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Catawba Falls Trail

Catawba Falls Trail

Difficulty Level: Moderately Advanced (See map below)

TOTAL DISTANCE: 2.5 Miles Round Trip

Catawba Falls, one of Western North Carolina’s exceptional Blue Ridge waterfalls over 100 ft high, is now fully accessible to the public and a highly recommended destination. It’s in the southern tip of the Pisgah National Forest’s Grandfather Ranger District, just south of the Old Fort grade on I-40.

A new parking area, trail, footbridges, and signage builds upon years of effort to provide public access to this formerly off-limits special historic area

Shoes:  A medium to heavy hiking boot that supports the ankle.  A waterproof boot is much preferable.  In the winter when the streams are frozen and full they can be deep and potentially dangerous.

Time:  Expect to spend at least 2 hours on the trail if you plan to go to the falls and back. 

Distance:  Total distance round trip is 2.5 miles.  Elevation gain is about 100’ to the falls. 

The Waterfall

The waterfall itself is divided into two or three main sections (depending on who you ask). It’s along a stretch of the Catawba River which flows off the steep Blue Ridge escarpment, where the higher mountain lands drop off to the Piedmont areas below. The river drops around 600 feet in about a half mile.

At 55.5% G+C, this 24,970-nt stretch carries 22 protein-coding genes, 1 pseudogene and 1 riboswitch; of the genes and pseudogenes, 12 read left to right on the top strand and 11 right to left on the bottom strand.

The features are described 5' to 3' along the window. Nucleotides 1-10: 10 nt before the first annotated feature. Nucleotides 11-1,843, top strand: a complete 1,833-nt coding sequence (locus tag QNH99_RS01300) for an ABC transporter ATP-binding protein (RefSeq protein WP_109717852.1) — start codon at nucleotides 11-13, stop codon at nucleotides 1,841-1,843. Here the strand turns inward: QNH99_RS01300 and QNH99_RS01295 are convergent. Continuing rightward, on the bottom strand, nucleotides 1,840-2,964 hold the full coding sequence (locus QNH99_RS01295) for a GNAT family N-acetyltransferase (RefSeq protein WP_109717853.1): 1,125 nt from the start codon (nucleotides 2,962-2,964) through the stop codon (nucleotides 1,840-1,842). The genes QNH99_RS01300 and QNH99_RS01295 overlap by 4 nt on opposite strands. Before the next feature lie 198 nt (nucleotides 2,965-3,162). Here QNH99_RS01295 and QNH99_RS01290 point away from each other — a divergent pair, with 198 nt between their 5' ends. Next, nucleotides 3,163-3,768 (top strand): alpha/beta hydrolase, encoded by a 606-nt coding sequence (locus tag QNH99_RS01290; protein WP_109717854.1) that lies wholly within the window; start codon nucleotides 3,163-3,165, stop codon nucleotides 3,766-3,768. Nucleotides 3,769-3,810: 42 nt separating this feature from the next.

No single drop comes anywhere close to that height, though. The main upper drop – often referred to as Upper Catawba Falls – is about 50 feet high and is a beautiful free-fall, ending in a split cascade into a deep, clear pool.

The middle (or lower) section, which is called just Catawba Falls (or occasionally Middle Catawba Falls) is over 100 feet high across multiple sections with free-falls and cascades. The flow splits into many distinct channels and goes all over the place across the rock face. Lush vegetation and a spray-cliff community of plants grow on the falls. It is partly obscured from view at the base by foliage during the summer months.

The Catawba is more of a rushing creek than a river at this stage since it’s the headwaters, and thus shares an attribute with most higher mountain falls: it looks best after wet weather. Still, there is enough acreage to gather water on the plateau above that it’s worth visiting any time, even in periods of lower water. It never dries up completely, and takes on a different character as the water level varies.